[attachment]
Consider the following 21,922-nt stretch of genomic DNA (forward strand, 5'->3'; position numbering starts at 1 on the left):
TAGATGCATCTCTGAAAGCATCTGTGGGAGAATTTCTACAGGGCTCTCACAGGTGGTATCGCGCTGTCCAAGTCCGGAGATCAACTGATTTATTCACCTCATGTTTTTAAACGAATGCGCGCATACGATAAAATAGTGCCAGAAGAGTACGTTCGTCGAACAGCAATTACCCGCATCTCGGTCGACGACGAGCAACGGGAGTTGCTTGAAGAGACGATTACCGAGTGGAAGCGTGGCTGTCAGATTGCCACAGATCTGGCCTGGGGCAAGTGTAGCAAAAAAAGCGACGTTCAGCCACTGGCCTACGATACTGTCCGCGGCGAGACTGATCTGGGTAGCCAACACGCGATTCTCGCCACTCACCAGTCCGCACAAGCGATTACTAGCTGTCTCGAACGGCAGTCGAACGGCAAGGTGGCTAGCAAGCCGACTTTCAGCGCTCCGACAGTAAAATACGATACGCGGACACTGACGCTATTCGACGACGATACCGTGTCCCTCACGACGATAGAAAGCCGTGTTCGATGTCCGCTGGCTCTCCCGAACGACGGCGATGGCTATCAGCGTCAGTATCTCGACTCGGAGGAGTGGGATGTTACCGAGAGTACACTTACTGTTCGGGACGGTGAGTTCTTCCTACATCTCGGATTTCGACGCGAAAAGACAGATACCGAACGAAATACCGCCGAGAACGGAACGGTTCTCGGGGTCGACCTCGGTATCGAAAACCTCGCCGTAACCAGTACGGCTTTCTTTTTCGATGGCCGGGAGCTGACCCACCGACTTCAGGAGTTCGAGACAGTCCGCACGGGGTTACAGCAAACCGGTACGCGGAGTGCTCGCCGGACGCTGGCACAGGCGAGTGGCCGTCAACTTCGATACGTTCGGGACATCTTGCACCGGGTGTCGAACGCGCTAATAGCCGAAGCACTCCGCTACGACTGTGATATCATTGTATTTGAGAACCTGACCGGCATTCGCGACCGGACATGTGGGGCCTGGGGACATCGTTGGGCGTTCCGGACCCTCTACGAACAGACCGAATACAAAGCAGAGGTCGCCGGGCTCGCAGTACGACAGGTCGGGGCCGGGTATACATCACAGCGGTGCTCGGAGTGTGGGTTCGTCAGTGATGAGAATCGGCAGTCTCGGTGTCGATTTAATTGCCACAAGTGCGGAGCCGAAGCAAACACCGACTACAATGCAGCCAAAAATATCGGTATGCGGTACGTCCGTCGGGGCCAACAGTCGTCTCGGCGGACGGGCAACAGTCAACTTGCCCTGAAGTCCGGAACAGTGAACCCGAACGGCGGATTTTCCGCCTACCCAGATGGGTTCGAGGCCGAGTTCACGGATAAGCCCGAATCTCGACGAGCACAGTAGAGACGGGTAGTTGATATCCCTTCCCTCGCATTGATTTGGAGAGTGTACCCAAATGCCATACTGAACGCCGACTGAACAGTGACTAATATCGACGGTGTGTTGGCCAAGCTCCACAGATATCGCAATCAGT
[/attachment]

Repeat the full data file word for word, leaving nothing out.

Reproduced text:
Consider the following 21,922-nt stretch of genomic DNA (forward strand, 5'->3'; position numbering starts at 1 on the left):
TAGATGCATCTCTGAAAGCATCTGTGGGAGAATTTCTACAGGGCTCTCACAGGTGGTATCGCGCTGTCCAAGTCCGGAGATCAACTGATTTATTCACCTCATGTTTTTAAACGAATGCGCGCATACGATAAAATAGTGCCAGAAGAGTACGTTCGTCGAACAGCAATTACCCGCATCTCGGTCGACGACGAGCAACGGGAGTTGCTTGAAGAGACGATTACCGAGTGGAAGCGTGGCTGTCAGATTGCCACAGATCTGGCCTGGGGCAAGTGTAGCAAAAAAAGCGACGTTCAGCCACTGGCCTACGATACTGTCCGCGGCGAGACTGATCTGGGTAGCCAACACGCGATTCTCGCCACTCACCAGTCCGCACAAGCGATTACTAGCTGTCTCGAACGGCAGTCGAACGGCAAGGTGGCTAGCAAGCCGACTTTCAGCGCTCCGACAGTAAAATACGATACGCGGACACTGACGCTATTCGACGACGATACCGTGTCCCTCACGACGATAGAAAGCCGTGTTCGATGTCCGCTGGCTCTCCCGAACGACGGCGATGGCTATCAGCGTCAGTATCTCGACTCGGAGGAGTGGGATGTTACCGAGAGTACACTTACTGTTCGGGACGGTGAGTTCTTCCTACATCTCGGATTTCGACGCGAAAAGACAGATACCGAACGAAATACCGCCGAGAACGGAACGGTTCTCGGGGTCGACCTCGGTATCGAAAACCTCGCCGTAACCAGTACGGCTTTCTTTTTCGATGGCCGGGAGCTGACCCACCGACTTCAGGAGTTCGAGACAGTCCGCACGGGGTTACAGCAAACCGGTACGCGGAGTGCTCGCCGGACGCTGGCACAGGCGAGTGGCCGTCAACTTCGATACGTTCGGGACATCTTGCACCGGGTGTCGAACGCGCTAATAGCCGAAGCACTCCGCTACGACTGTGATATCATTGTATTTGAGAACCTGACCGGCATTCGCGACCGGACATGTGGGGCCTGGGGACATCGTTGGGCGTTCCGGACCCTCTACGAACAGACCGAATACAAAGCAGAGGTCGCCGGGCTCGCAGTACGACAGGTCGGGGCCGGGTATACATCACAGCGGTGCTCGGAGTGTGGGTTCGTCAGTGATGAGAATCGGCAGTCTCGGTGTCGATTTAATTGCCACAAGTGCGGAGCCGAAGCAAACACCGACTACAATGCAGCCAAAAATATCGGTATGCGGTACGTCCGTCGGGGCCAACAGTCGTCTCGGCGGACGGGCAACAGTCAACTTGCCCTGAAGTCCGGAACAGTGAACCCGAACGGCGGATTTTCCGCCTACCCAGATGGGTTCGAGGCCGAGTTCACGGATAAGCCCGAATCTCGACGAGCACAGTAGAGACGGGTAGTTGATATCCCTTCCCTCGCATTGATTTGGAGAGTGTACCCAAATGCCATACTGAACGCCGACTGAACAGTGACTAATATCGACGGTGTGTTGGCCAAGCTCCACAGATATCGCAATCAGT